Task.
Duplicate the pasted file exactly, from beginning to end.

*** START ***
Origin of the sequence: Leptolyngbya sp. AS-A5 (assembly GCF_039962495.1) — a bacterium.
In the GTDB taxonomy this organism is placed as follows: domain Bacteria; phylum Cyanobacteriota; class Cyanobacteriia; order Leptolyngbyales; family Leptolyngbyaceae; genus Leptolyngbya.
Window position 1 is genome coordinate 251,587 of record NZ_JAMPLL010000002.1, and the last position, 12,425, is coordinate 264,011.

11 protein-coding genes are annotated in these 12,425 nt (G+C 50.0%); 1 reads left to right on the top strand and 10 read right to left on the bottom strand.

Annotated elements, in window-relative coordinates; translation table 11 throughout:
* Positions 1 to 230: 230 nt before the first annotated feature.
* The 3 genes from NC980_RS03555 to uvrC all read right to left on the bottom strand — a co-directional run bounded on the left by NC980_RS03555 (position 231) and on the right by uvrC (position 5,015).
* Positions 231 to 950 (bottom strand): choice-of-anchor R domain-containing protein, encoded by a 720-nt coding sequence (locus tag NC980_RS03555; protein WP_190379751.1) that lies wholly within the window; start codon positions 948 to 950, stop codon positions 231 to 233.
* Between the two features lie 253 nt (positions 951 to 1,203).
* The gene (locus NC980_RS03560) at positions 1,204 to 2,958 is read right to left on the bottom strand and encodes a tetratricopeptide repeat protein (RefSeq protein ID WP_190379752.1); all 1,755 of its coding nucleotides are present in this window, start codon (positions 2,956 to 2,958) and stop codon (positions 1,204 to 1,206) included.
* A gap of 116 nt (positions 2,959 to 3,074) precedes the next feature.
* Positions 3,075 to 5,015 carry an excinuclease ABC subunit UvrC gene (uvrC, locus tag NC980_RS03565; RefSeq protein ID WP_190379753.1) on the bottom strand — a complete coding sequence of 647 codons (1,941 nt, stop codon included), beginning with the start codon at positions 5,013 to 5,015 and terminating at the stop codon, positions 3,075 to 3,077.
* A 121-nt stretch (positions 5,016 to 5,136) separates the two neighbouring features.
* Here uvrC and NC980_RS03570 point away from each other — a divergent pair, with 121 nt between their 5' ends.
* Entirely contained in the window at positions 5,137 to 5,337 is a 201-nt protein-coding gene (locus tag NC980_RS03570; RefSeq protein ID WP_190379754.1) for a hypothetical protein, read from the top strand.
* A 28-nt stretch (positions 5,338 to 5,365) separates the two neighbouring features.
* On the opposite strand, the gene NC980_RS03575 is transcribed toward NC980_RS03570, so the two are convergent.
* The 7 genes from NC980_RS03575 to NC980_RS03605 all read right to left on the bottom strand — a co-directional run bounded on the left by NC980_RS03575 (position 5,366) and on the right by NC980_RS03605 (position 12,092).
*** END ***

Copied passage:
Origin of the sequence: Leptolyngbya sp. AS-A5 (assembly GCF_039962495.1) — a bacterium.
In the GTDB taxonomy this organism is placed as follows: domain Bacteria; phylum Cyanobacteriota; class Cyanobacteriia; order Leptolyngbyales; family Leptolyngbyaceae; genus Leptolyngbya.
Window position 1 is genome coordinate 251,587 of record NZ_JAMPLL010000002.1, and the last position, 12,425, is coordinate 264,011.

11 protein-coding genes are annotated in these 12,425 nt (G+C 50.0%); 1 reads left to right on the top strand and 10 read right to left on the bottom strand.

Annotated elements, in window-relative coordinates; translation table 11 throughout:
* Positions 1 to 230: 230 nt before the first annotated feature.
* The 3 genes from NC980_RS03555 to uvrC all read right to left on the bottom strand — a co-directional run bounded on the left by NC980_RS03555 (position 231) and on the right by uvrC (position 5,015).
* Positions 231 to 950 (bottom strand): choice-of-anchor R domain-containing protein, encoded by a 720-nt coding sequence (locus tag NC980_RS03555; protein WP_190379751.1) that lies wholly within the window; start codon positions 948 to 950, stop codon positions 231 to 233.
* Between the two features lie 253 nt (positions 951 to 1,203).
* The gene (locus NC980_RS03560) at positions 1,204 to 2,958 is read right to left on the bottom strand and encodes a tetratricopeptide repeat protein (RefSeq protein ID WP_190379752.1); all 1,755 of its coding nucleotides are present in this window, start codon (positions 2,956 to 2,958) and stop codon (positions 1,204 to 1,206) included.
* A gap of 116 nt (positions 2,959 to 3,074) precedes the next feature.
* Positions 3,075 to 5,015 carry an excinuclease ABC subunit UvrC gene (uvrC, locus tag NC980_RS03565; RefSeq protein ID WP_190379753.1) on the bottom strand — a complete coding sequence of 647 codons (1,941 nt, stop codon included), beginning with the start codon at positions 5,013 to 5,015 and terminating at the stop codon, positions 3,075 to 3,077.
* A 121-nt stretch (positions 5,016 to 5,136) separates the two neighbouring features.
* Here uvrC and NC980_RS03570 point away from each other — a divergent pair, with 121 nt between their 5' ends.
* Entirely contained in the window at positions 5,137 to 5,337 is a 201-nt protein-coding gene (locus tag NC980_RS03570; RefSeq protein ID WP_190379754.1) for a hypothetical protein, read from the top strand.
* A 28-nt stretch (positions 5,338 to 5,365) separates the two neighbouring features.
* On the opposite strand, the gene NC980_RS03575 is transcribed toward NC980_RS03570, so the two are convergent.
* The 7 genes from NC980_RS03575 to NC980_RS03605 all read right to left on the bottom strand — a co-directional run bounded on the left by NC980_RS03575 (position 5,366) and on the right by NC980_RS03605 (position 12,092).